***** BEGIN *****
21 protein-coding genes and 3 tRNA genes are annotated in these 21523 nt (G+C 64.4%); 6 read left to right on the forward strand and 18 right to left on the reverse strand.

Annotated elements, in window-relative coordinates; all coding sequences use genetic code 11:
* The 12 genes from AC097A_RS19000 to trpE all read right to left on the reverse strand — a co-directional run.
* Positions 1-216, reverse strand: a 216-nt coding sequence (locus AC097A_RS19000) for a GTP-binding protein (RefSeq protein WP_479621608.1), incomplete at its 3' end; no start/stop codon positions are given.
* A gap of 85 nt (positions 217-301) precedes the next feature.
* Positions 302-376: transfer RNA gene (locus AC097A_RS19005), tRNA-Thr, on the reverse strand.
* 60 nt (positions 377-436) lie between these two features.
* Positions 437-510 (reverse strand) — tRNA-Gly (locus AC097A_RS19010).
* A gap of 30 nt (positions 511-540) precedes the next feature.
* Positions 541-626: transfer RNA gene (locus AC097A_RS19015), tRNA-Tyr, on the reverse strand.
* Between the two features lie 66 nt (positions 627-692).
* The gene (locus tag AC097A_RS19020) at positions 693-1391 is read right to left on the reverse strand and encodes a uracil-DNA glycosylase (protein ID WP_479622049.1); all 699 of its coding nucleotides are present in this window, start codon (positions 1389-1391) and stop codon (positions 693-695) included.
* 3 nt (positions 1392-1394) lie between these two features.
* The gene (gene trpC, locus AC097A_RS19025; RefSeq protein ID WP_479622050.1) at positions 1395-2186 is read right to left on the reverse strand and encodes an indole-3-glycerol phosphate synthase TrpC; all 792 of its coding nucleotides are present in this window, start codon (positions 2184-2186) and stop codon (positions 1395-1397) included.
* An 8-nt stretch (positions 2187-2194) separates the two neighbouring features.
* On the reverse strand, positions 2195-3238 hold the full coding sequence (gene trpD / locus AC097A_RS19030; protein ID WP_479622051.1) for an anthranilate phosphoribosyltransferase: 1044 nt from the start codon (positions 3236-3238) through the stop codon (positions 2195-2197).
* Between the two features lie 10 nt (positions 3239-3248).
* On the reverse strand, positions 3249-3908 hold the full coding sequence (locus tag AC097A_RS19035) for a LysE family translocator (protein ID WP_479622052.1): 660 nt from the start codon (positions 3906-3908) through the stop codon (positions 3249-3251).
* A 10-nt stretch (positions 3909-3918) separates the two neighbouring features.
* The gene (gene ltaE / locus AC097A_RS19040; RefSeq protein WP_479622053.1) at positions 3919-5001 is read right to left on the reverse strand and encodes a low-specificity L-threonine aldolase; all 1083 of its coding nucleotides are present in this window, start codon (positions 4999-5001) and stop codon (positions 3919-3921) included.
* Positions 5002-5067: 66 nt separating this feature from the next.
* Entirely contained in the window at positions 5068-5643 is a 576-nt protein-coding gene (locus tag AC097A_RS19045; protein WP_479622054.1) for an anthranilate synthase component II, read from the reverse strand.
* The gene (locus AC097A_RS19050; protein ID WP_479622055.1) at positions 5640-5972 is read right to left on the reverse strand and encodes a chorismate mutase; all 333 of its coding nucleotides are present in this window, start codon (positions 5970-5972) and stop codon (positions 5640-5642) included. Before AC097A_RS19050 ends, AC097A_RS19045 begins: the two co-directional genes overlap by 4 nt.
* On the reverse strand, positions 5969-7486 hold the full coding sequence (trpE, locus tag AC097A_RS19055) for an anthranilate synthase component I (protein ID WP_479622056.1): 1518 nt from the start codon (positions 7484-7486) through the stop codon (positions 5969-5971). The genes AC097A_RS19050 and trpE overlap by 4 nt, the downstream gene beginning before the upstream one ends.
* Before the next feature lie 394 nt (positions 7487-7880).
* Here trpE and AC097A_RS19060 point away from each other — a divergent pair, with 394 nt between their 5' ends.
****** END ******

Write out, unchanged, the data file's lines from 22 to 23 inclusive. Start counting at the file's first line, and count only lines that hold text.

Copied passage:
* Entirely contained in the window at positions 5068-5643 is a 576-nt protein-coding gene (locus tag AC097A_RS19045; protein WP_479622054.1) for an anthranilate synthase component II, read from the reverse strand.
* The gene (locus AC097A_RS19050; protein ID WP_479622055.1) at positions 5640-5972 is read right to left on the reverse strand and encodes a chorismate mutase; all 333 of its coding nucleotides are present in this window, start codon (positions 5970-5972) and stop codon (positions 5640-5642) included. Before AC097A_RS19050 ends, AC097A_RS19045 begins: the two co-directional genes overlap by 4 nt.